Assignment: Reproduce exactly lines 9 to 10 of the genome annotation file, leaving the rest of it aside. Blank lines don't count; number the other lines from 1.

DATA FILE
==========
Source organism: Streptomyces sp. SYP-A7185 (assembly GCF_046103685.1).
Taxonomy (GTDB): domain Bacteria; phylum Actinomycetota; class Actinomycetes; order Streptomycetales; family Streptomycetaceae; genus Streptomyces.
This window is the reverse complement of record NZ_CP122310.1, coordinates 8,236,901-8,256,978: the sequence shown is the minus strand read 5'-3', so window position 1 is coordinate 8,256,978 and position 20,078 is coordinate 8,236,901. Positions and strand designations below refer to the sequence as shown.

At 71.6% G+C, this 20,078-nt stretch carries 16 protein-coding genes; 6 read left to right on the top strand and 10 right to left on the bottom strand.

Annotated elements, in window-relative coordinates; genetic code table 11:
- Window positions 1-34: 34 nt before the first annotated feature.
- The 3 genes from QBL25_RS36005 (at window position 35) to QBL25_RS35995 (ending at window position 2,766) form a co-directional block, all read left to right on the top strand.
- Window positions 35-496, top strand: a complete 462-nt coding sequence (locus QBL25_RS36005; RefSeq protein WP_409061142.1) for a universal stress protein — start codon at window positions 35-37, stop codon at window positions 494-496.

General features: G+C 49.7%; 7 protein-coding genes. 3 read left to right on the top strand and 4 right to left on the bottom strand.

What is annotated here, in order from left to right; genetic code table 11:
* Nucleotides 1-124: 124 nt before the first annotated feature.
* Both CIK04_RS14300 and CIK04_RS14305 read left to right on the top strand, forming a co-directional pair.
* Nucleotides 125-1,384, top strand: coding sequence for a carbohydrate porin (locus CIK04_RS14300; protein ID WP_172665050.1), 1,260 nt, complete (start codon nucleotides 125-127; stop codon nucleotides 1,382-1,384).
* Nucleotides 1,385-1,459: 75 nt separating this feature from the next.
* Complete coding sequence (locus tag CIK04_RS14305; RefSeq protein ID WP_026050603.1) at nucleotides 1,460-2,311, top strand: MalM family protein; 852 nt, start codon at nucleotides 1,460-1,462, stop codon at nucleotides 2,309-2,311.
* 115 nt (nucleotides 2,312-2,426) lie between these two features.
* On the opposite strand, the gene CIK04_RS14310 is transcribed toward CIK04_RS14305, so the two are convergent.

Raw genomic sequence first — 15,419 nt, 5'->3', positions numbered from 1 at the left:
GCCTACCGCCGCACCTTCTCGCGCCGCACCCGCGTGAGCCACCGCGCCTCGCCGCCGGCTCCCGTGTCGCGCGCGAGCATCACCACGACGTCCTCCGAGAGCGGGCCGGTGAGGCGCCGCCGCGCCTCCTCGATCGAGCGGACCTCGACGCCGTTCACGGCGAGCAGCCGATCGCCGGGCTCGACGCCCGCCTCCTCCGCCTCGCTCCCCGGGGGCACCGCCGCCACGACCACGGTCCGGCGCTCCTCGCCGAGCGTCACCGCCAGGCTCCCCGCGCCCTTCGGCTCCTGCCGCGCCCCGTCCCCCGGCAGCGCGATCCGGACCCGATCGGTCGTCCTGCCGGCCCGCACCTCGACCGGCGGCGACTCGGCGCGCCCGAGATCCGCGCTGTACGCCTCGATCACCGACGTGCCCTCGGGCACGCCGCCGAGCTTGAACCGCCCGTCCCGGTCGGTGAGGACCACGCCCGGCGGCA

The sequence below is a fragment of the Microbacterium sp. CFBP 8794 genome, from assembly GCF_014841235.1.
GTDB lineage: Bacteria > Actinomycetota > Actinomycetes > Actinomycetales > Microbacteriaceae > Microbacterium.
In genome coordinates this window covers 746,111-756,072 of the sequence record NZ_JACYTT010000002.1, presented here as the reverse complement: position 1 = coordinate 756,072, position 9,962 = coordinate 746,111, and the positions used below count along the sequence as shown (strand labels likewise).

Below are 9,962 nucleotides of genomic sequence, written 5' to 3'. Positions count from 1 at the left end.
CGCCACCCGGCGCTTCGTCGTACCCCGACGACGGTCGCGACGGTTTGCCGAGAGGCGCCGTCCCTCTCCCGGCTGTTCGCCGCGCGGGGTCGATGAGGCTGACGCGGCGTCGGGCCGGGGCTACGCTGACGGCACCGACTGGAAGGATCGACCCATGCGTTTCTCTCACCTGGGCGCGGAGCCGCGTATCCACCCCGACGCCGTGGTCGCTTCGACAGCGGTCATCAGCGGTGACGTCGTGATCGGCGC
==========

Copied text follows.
General features: G+C 49.7%; 7 protein-coding genes. 3 read left to right on the top strand and 4 right to left on the bottom strand.

What is annotated here, in order from left to right; genetic code table 11: